Movies of my Yesterdays: Clue

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clue
Clue. Gruber-Peters 1985.

Movies of my Yesterdays is an irregular series where instead of writing about a movie I’ve never seen, I choose a movie important to my past and discuss why that is.

I clearly remember that the first time I saw this movie, it was on a New Year’s Eve at home. It was one of the rare movies we had on hand that wasn’t made for children, didn’t even look like it was for kids, and wasn’t Star Trek (The only other one that comes to mind is Trading Places, which is very not for kids.) I don’t remember how old I was at the time, but I must have been in middle school or close to it, because I was staying up for midnight and my parents put this on for us. It must have been on the basis of how much I enjoyed the movie that first time, because I remember nothing else about that particular New Year’s, but watching the movie was so formative for me that I recall it every New Year’s Eve, and I’m always pleased when I have a chance to include the movie or the game in a New Year’s now.

A few months or years later I developed an obsession with Back to the Future, and the fact that Christopher Lloyd has a prominent role here deepened my appreciation of this movie. I also think this is most of the reason Martin Mull makes me happy whenever I see him pop up in something. Tim Curry is of course, simply a legend. I can probably make a list of all the movies he makes better, but that would be a needless digression (and it’s probably “everything he’s been in except Rocky Horror” anyway).

As anyone who’s seen the movie probably knows, what makes Clue particularly unique is the multiple-choice ending. I never got to experience the buzz when it was released, where different theaters got different endings and I don’t think it was announced there would be differences, but home releases on tape include all three endings and releases on disc have the option to play one at random. I do have a favorite,  but I find it interesting that the linear version declares only one of them to be “the real one”. I think I’ve heard that it’s the only one that actually lines up with all the details, but I’m not sure if that’s true. There are too many subtle moments to keep track of. Regardless, it’s a fascinatingly unorthodox approach to storytelling.

I’m not sure if I’ve played this movie since college, but it’s never been one I got tired of. By now I can recognize that, in concert with the amazing wit in the dialogue, one of the biggest strengths on display is that the script supports a large ensemble with fantastic characterization for everyone involved without giving too much focus to any one of them. It’s like an English high society detective novel without the high society or the detective, just a bunch of people being nasty to each other while trying to solve a puzzle. Lovely mansion though.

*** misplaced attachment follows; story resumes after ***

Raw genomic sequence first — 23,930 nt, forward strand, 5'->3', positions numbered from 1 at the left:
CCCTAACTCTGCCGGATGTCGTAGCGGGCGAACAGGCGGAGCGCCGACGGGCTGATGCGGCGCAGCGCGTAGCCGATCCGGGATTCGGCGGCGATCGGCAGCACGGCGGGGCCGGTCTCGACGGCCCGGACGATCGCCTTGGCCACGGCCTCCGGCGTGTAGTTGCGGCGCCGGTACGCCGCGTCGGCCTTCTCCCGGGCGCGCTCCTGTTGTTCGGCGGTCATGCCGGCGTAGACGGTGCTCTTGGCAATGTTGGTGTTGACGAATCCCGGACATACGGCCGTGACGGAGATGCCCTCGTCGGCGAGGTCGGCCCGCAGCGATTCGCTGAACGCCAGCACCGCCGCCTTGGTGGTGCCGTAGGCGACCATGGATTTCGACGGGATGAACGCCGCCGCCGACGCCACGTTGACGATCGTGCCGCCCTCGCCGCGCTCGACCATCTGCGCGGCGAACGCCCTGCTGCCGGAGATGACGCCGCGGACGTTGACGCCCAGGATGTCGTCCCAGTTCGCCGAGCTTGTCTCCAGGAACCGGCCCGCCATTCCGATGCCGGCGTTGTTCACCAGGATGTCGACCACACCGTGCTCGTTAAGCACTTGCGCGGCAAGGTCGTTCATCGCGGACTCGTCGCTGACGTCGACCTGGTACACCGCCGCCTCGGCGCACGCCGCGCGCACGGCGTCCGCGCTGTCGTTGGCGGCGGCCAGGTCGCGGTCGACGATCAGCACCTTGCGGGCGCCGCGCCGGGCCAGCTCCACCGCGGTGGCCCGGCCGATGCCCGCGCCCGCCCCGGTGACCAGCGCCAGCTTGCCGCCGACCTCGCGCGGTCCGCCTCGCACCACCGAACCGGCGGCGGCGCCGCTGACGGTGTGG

Over thirty years later, this continues to be the paragon of game to film adaptations. Clue is a fairly simple game but with a lot of data points, and while every single one of them are included here, none of them feel forced. There are even half a dozen extra characters added (mostly as cannon fodder) and it still somehow doesn’t feel unwieldy. I don’t think this movie will ever get old.

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Movies of my Yesterdays: Lady and the Tramp


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Lady and the Tramp. Walt Disney Pictures 1955.
Lady and the Tramp. Walt Disney Pictures 1955.

 

Movies of my Yesterdays is a new irregular series where instead of writing about a movie I’ve never seen, I choose a movie important to my past and discuss why that is.

It is fitting to start with Lady and the Tramp, because not only is it bookended with Christmases, but it’s the first movie I had growing up. I don’t remember a time with it as the only tape, and there were others more important to me later, but this was the first.

As the first, it inspired the house rule that we could only watch a thing once a day, for my parents’ sanity. It is a rule I’ve long internalized, though occasionally I’ll break it and rewatch something brand new to me within a few hours. It still did not save the tape, which was the furthest gone by the time we gave up on the Betamax player.

Obviously, I remember the love story the most, but there’s quite a bit of adventure gotten up to that certainly appealed to me. But at the start, I think what was important to me as a very young child was that it was about dogs and it was a cartoon. It never mattered to me that it was about a girl dog, or that it was a love story. Maybe I was more invested in the male characters that are pretty much every other dog, but nobody taught me to be afraid of “girls’ stories” at that age. Kids will be happy with any well-told story until they’re told why they shouldn’t be. Later, I remember being embarrassed about how interested I was in seeing Pocahontas, but that was when I was older and more socialized.

I reached a point in my early teens when I noticed that there were several movies I’d seen so often that I was just letting them wash over me without thinking much about what was going on. Perhaps that awakening to analyzing what I was watching was the beginning of what I do here.

Coming back to this I think I’ve spent long enough away from it to break out of that old brain dead habit, but even so, there’s plenty of new things to notice and appreciate. I never really gave much thought to the human story going on, with the growth of Jim Dear and Darling’s family, as more than how it affects the dogs. I never considered how much the dogs’ story is rooted in the real lives and mannerisms of dogs as understood by humans. This is every moment familiar and every frame new.